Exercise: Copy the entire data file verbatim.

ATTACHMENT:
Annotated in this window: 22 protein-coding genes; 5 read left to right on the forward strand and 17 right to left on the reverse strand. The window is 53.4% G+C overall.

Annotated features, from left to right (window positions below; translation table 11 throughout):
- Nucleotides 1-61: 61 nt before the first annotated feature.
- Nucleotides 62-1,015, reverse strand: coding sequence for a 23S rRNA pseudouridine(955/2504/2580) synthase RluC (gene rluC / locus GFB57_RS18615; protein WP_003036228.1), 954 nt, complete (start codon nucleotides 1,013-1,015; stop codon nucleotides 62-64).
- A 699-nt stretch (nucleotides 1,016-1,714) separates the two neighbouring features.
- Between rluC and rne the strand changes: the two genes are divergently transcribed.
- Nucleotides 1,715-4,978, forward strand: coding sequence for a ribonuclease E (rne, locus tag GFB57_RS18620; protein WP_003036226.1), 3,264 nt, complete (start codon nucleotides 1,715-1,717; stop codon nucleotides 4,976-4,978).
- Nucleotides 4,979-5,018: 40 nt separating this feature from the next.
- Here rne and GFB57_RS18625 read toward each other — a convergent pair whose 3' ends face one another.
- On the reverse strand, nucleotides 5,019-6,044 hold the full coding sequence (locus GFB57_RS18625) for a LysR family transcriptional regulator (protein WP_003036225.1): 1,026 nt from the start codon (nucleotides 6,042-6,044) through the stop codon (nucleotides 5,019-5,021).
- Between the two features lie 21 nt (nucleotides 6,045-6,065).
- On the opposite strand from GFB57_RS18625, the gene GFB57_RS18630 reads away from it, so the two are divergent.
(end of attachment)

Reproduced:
Annotated in this window: 22 protein-coding genes; 5 read left to right on the forward strand and 17 right to left on the reverse strand. The window is 53.4% G+C overall.

Annotated features, from left to right (window positions below; translation table 11 throughout):
- Nucleotides 1-61: 61 nt before the first annotated feature.
- Nucleotides 62-1,015, reverse strand: coding sequence for a 23S rRNA pseudouridine(955/2504/2580) synthase RluC (gene rluC / locus GFB57_RS18615; protein WP_003036228.1), 954 nt, complete (start codon nucleotides 1,013-1,015; stop codon nucleotides 62-64).
- A 699-nt stretch (nucleotides 1,016-1,714) separates the two neighbouring features.
- Between rluC and rne the strand changes: the two genes are divergently transcribed.
- Nucleotides 1,715-4,978, forward strand: coding sequence for a ribonuclease E (rne, locus tag GFB57_RS18620; protein WP_003036226.1), 3,264 nt, complete (start codon nucleotides 1,715-1,717; stop codon nucleotides 4,976-4,978).
- Nucleotides 4,979-5,018: 40 nt separating this feature from the next.
- Here rne and GFB57_RS18625 read toward each other — a convergent pair whose 3' ends face one another.
- On the reverse strand, nucleotides 5,019-6,044 hold the full coding sequence (locus GFB57_RS18625) for a LysR family transcriptional regulator (protein WP_003036225.1): 1,026 nt from the start codon (nucleotides 6,042-6,044) through the stop codon (nucleotides 5,019-5,021).
- Between the two features lie 21 nt (nucleotides 6,045-6,065).
- On the opposite strand from GFB57_RS18625, the gene GFB57_RS18630 reads away from it, so the two are divergent.